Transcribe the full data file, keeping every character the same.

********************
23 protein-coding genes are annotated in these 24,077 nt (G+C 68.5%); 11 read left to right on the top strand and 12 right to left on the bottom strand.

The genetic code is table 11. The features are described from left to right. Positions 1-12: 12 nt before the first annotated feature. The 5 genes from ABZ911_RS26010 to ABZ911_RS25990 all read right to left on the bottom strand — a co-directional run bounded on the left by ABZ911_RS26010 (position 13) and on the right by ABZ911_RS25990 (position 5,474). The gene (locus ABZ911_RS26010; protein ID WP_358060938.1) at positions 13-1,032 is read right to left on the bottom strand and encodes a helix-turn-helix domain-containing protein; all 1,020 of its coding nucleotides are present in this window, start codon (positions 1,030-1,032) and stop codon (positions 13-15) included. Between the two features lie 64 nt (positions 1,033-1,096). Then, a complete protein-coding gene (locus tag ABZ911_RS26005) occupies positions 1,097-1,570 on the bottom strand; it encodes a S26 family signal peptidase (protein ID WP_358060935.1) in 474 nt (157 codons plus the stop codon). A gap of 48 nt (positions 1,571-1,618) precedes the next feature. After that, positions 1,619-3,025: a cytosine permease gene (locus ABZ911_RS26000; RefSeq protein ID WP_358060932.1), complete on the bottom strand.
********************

23 protein-coding genes are annotated in these 24,077 nt (G+C 68.5%); 11 read left to right on the top strand and 12 right to left on the bottom strand.

The genetic code is table 11. The features are described from left to right. Positions 1-12: 12 nt before the first annotated feature. The 5 genes from ABZ911_RS26010 to ABZ911_RS25990 all read right to left on the bottom strand — a co-directional run bounded on the left by ABZ911_RS26010 (position 13) and on the right by ABZ911_RS25990 (position 5,474). The gene (locus ABZ911_RS26010; protein ID WP_358060938.1) at positions 13-1,032 is read right to left on the bottom strand and encodes a helix-turn-helix domain-containing protein; all 1,020 of its coding nucleotides are present in this window, start codon (positions 1,030-1,032) and stop codon (positions 13-15) included. Between the two features lie 64 nt (positions 1,033-1,096). Then, a complete protein-coding gene (locus tag ABZ911_RS26005) occupies positions 1,097-1,570 on the bottom strand; it encodes a S26 family signal peptidase (protein ID WP_358060935.1) in 474 nt (157 codons plus the stop codon). A gap of 48 nt (positions 1,571-1,618) precedes the next feature. After that, positions 1,619-3,025: a cytosine permease gene (locus ABZ911_RS26000; RefSeq protein ID WP_358060932.1), complete on the bottom strand.